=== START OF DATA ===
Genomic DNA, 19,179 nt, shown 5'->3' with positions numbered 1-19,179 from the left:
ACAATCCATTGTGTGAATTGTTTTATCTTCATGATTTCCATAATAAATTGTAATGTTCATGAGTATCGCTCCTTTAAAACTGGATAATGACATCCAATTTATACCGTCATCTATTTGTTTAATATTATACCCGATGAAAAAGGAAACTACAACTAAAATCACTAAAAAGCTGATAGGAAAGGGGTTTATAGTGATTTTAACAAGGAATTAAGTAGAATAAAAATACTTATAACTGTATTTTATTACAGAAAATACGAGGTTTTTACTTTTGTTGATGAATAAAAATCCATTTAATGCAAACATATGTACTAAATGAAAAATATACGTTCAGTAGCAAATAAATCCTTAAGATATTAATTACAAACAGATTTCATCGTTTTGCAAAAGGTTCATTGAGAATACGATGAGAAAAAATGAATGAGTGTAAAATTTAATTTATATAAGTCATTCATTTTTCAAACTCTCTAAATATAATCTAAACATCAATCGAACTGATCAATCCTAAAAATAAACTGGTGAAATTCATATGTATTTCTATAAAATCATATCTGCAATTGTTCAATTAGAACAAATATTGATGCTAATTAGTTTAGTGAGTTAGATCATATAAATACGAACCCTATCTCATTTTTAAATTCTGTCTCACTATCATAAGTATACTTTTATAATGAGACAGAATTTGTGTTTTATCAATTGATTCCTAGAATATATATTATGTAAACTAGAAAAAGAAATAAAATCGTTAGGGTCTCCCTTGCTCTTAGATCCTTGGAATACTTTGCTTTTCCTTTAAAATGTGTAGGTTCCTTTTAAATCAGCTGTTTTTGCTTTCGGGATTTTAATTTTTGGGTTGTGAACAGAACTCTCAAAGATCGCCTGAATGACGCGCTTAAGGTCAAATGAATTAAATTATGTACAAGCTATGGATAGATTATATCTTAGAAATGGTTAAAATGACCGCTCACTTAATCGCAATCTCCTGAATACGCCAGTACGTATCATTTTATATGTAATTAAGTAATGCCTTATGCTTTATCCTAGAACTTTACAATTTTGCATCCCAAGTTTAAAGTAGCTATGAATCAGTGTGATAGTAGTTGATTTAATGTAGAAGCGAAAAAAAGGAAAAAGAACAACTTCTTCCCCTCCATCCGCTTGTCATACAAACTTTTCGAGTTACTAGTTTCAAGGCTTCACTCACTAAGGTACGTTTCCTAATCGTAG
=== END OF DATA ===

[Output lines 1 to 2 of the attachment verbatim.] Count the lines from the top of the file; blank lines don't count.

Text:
Genomic DNA, 19,179 nt, shown 5'->3' with positions numbered 1-19,179 from the left:
ACAATCCATTGTGTGAATTGTTTTATCTTCATGATTTCCATAATAAATTGTAATGTTCATGAGTATCGCTCCTTTAAAACTGGATAATGACATCCAATTTATACCGTCATCTATTTGTTTAATATTATACCCGATGAAAAAGGAAACTACAACTAAAATCACTAAAAAGCTGATAGGAAAGGGGTTTATAGTGATTTTAACAAGGAATTAAGTAGAATAAAAATACTTATAACTGTATTTTATTACAGAAAATACGAGGTTTTTACTTTTGTTGATGAATAAAAATCCATTTAATGCAAACATATGTACTAAATGAAAAATATACGTTCAGTAGCAAATAAATCCTTAAGATATTAATTACAAACAGATTTCATCGTTTTGCAAAAGGTTCATTGAGAATACGATGAGAAAAAATGAATGAGTGTAAAATTTAATTTATATAAGTCATTCATTTTTCAAACTCTCTAAATATAATCTAAACATCAATCGAACTGATCAATCCTAAAAATAAACTGGTGAAATTCATATGTATTTCTATAAAATCATATCTGCAATTGTTCAATTAGAACAAATATTGATGCTAATTAGTTTAGTGAGTTAGATCATATAAATACGAACCCTATCTCATTTTTAAATTCTGTCTCACTATCATAAGTATACTTTTATAATGAGACAGAATTTGTGTTTTATCAATTGATTCCTAGAATATATATTATGTAAACTAGAAAAAGAAATAAAATCGTTAGGGTCTCCCTTGCTCTTAGATCCTTGGAATACTTTGCTTTTCCTTTAAAATGTGTAGGTTCCTTTTAAATCAGCTGTTTTTGCTTTCGGGATTTTAATTTTTGGGTTGTGAACAGAACTCTCAAAGATCGCCTGAATGACGCGCTTAAGGTCAAATGAATTAAATTATGTACAAGCTATGGATAGATTATATCTTAGAAATGGTTAAAATGACCGCTCACTTAATCGCAATCTCCTGAATACGCCAGTACGTATCATTTTATATGTAATTAAGTAATGCCTTATGCTTTATCCTAGAACTTTACAATTTTGCATCCCAAGTTTAAAGTAGCTATGAATCAGTGTGATAGTAGTTGATTTAATGTAGAAGCGAAAAAAAGGAAAAAGAACAACTTCTTCCCCTCCATCCGCTTGTCATACAAACTTTTCGAGTTACTAGTTTCAAGGCTTCACTCACTAAGGTACGTTTCCTAATCGTAG